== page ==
It was a shocking incident. The man walked up to the couple in the café, slammed his fist hard on the table and shouted "I hate you xxxx religious people..the sooner this country is rid of you the better'! The couple had been talking quietly to each other about their faith. They had experienced more - there was the online abuse – everything from 'expletive deleted' abuse, to threats of violence and even death threats. All because of their faith. I have come across this kind of thing many times – which is why the recent report from the Scottish Parliament into Islamophobia 'triggered' me.
The report itself is disturbing, fascinating and predictable– as were the reactions to it. Politicians and faith leaders queued up to express their support for it. The Very Rev Dr Susan Brown, convenor of the Church of Scotland's Faith and Impact Forum, stated, "Racism is a sin and the Church stands in solidarity with our Muslim sisters and brothers."
It's always worthwhile reading such reports in full and asking questions of it – such as the methodology and purpose. If after all, it is as the Rev Brown said "crucial that the Church recognises these findings" and the "realities highlighted", then we had better make sure that the findings are real.
The trouble with these kinds of reports is that they are designed to generate an emotive and political response. It is horrendous when someone is abused for their faith, or the way they look. And so when an official report says this is rampant, the immediate and correct reaction is to feel empathetic and seek to help. If you are a politician you can't really do anything else. And therefore no one really asks the deeper questions because, after all, who wants to be accused of being Islamophobic? And yet reports such as this can end up doing more harm than good. They do need to be questioned and not just reacted to emotionally.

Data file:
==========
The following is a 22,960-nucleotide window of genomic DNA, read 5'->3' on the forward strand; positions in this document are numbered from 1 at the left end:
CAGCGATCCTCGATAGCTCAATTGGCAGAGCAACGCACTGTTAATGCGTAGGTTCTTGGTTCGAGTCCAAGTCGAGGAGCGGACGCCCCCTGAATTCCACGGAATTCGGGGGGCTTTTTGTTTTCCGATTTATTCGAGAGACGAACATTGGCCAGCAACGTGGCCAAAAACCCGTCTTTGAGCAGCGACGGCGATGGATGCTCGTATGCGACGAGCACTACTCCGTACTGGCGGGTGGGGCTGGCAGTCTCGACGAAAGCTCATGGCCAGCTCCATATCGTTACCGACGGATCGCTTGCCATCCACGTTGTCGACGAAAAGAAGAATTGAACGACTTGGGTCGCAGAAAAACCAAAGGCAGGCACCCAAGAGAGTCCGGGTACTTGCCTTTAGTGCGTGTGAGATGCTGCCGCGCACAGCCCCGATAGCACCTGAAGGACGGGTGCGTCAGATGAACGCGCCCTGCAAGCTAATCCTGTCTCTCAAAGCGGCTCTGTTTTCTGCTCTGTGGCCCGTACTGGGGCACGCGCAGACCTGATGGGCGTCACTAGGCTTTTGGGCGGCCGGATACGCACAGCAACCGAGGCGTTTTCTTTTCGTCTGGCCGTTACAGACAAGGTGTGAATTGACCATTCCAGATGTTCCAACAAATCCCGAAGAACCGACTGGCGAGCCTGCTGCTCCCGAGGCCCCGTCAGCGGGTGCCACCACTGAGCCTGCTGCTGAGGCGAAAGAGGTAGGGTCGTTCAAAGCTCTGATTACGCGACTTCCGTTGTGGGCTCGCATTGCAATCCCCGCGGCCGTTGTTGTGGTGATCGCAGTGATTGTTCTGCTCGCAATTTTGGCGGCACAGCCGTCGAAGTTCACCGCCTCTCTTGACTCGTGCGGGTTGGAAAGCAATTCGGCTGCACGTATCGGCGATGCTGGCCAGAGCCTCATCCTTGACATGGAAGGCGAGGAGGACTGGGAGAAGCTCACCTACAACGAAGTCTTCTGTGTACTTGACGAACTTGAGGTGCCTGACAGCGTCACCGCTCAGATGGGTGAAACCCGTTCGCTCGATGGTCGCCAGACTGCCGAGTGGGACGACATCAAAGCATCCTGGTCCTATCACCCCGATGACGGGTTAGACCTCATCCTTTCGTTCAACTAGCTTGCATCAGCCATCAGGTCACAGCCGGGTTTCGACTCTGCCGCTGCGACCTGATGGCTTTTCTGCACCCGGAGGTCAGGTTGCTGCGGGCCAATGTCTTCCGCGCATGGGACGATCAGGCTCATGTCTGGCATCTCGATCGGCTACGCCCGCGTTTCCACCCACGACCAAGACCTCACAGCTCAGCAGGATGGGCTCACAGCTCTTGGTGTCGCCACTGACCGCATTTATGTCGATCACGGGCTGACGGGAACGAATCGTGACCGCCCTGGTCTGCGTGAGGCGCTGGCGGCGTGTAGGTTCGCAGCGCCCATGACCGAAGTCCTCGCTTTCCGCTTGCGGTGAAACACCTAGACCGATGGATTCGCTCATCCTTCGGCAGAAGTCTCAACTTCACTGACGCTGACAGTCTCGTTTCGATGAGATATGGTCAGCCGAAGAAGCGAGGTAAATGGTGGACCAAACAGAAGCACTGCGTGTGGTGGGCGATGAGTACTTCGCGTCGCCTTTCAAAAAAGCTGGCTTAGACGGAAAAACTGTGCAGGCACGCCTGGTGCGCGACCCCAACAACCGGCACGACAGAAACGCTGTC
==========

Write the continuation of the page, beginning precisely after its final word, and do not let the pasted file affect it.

The main problem is that no one seems able to define what Islamophobia actually is. The report itself assumes, but cannot define it. Indeed one of the recommendations is that there should be an official government definition. Is Islamophobia a form of racism? The problem is that Islam is not a race, but a religion which is open to everyone. People don't choose their race – they do choose their religion.
The Church of Scotland thinks that being opposed to Islam is racist. Which leaves them with a problem - given that the Church is opposed to the faith claims of Islam. Does this mean they are self-defining as racist? And likewise, does the Church think that those who are Christophobic (critical of Christianity) are also racist?
In the same way, we are offered as evidence of Islamophobia the fact that 65 per cent thought that an employer should be free to ask a Muslim woman to remove her veil at work. Why is that Islamophobic? Or the claim that resistance in some planning departments to the building of mosques is Islamophobic? I wonder if the Scottish Parliament would produce a report which states that anyone who refuses to let people wear a cross to work is racist, or that when a church is refused planning permission it is the result of racism? Yes, mosques being vandalised is wicked, but I have lost count of the number of churches I know that have been vandalised – even to the extent of being forced to close. Yet no Parliamentary committee writes reports about such Christophobia?